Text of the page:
(Latin: lock, barrier; to close, to shut; a confined space)
2. Etymology: from Latin claustrum, "bolt, bar". The Latin claustrum stands for claudtrom and literally means "that by which anything is shut up", and is formed from claudere, "to shut".
2. A pathological desire to be confined and enclosed within a small living area: "Patients who have claustrophilia usually show a predilection or a special preference for introversion and isolation; often with a strong need for solitude and silence."
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As a result of being closed in or cornered to any degree, claustrophobics may have severe panics and physiological symptoms including increased pulse and heart beats.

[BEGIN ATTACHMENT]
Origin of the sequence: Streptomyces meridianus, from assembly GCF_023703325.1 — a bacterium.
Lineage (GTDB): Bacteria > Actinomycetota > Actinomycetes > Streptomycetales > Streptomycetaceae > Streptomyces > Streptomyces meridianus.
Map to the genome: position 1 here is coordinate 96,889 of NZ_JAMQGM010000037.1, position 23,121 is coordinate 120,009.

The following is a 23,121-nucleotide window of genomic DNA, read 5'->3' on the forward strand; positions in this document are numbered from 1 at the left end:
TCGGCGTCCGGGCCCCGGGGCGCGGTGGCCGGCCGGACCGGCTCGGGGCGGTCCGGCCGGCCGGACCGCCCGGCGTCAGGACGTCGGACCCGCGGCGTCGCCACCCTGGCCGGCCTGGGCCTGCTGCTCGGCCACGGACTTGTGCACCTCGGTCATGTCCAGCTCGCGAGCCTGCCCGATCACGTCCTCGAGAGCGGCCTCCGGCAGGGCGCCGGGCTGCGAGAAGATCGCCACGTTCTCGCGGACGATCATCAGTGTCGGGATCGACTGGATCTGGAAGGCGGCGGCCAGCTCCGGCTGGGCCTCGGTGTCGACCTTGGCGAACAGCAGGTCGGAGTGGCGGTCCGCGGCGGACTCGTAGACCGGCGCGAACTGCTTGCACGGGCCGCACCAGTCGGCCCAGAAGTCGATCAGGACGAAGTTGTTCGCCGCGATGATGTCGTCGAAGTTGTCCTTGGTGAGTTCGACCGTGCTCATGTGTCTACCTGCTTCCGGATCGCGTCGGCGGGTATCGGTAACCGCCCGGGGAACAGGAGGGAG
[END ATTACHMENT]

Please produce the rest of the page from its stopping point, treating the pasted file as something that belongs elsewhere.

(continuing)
There are some claustrophobics who feel that they are choking and who have shortness of breath as if something were crushing their chests.
"Bob apparently developed claustrophobic anxieties when he was a small boy and he accidentally threw his baseball through a window of his house, and then he was locked inside a closet for a few hours as punishment which had an impact on his psychological development."